Despite the looming $600 billion plus pump from Uncle Benjamin, that does not imply that all things are necessarily a “thought free” buy. Very specifically, I would still avoid natural gas here, and by extension coal.
I was thinking about this the other day, wondering if some of my about-to-be-deployed 25% cash position should be flung into old Jake Gint favorite NRP. It’s a coal royalty partnership that dishes out 10% annually. Pretty sweet…
But the answer I came to is, “no”.
Natural gas is experiencing pricing issues because of storage space problems. If you don’t have space for extra gas, you don’t have space to fill by bidding gas up in price. If you can’t bid gas up in price, then the only bid for higher prices is coming from things like UNG that have limited ability to impact final sold prices.
Which in my eyes means that natural gas could still crater into Christmas on the backs of a very mild winter and overproduction.
If natural gas should lose the bid, energy companies are going to have a field day – we’re talking the-greatest-fucking-Christmas-season-ever, kind of time, as they meet their quotients on ever cheaper fuel.
And by extension, coal would continue to be mutilated without exception as plants continue to convert to natural gas generators.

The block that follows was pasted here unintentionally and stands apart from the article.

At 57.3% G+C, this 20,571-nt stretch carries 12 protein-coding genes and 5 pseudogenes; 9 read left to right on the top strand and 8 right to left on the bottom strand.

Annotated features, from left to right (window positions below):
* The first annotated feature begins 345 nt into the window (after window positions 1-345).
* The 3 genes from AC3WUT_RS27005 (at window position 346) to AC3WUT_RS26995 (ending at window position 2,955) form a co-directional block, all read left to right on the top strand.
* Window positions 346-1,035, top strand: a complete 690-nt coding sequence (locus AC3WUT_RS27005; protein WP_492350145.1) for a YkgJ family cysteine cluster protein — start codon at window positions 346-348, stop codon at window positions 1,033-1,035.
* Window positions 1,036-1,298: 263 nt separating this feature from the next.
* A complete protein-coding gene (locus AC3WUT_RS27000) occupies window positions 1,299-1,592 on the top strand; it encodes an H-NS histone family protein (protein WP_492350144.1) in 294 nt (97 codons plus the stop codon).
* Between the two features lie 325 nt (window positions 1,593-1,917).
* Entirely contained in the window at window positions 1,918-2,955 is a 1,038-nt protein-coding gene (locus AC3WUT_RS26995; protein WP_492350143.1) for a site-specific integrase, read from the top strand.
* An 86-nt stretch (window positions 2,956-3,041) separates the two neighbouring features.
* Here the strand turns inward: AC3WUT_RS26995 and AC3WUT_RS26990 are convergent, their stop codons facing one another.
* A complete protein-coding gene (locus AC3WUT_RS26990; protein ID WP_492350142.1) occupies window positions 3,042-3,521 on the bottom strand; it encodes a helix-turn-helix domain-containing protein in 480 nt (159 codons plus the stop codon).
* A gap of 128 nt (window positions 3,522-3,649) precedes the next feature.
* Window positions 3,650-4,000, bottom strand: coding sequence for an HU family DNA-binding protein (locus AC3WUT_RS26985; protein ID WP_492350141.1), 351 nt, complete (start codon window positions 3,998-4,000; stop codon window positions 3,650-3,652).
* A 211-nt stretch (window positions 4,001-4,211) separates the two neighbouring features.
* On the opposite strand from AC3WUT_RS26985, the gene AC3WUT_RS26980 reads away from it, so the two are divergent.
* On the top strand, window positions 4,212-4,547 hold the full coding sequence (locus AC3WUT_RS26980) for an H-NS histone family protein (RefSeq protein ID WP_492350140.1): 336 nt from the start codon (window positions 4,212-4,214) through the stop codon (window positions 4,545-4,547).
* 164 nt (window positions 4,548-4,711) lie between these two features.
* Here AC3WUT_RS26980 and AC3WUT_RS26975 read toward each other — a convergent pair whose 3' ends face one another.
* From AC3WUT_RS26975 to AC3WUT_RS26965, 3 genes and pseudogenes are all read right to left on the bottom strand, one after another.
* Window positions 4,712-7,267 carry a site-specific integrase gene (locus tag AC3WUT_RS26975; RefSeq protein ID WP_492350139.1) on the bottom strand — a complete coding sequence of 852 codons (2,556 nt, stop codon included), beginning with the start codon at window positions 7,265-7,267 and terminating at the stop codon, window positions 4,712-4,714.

Thus, even though QE3 is the greatest announcement ever if you just want to buy shit and check your brain at the door, I could see lots of people taking a stick in the eye by jumping the gun and buying into some select commodities. I’m not short these commodities, mind you; just tastefully ignoring them.
The play on QE3 is most definitely found in the precious metals. Even some of the manufacturing metals could be risky as I do not foresee QE3 doing much to help real demand for goods – look what happened to Europe’s manufacturing sector after the LTRO’s and ESM/EFSF were put into effect. It would suck to be long steel only to see the sector shed 30% more of gross demand from here.
No, no, stick to silver and gold. And be prepared mentally for the day when shorting oil and the other manufacturing commodities is the right move (but not yet).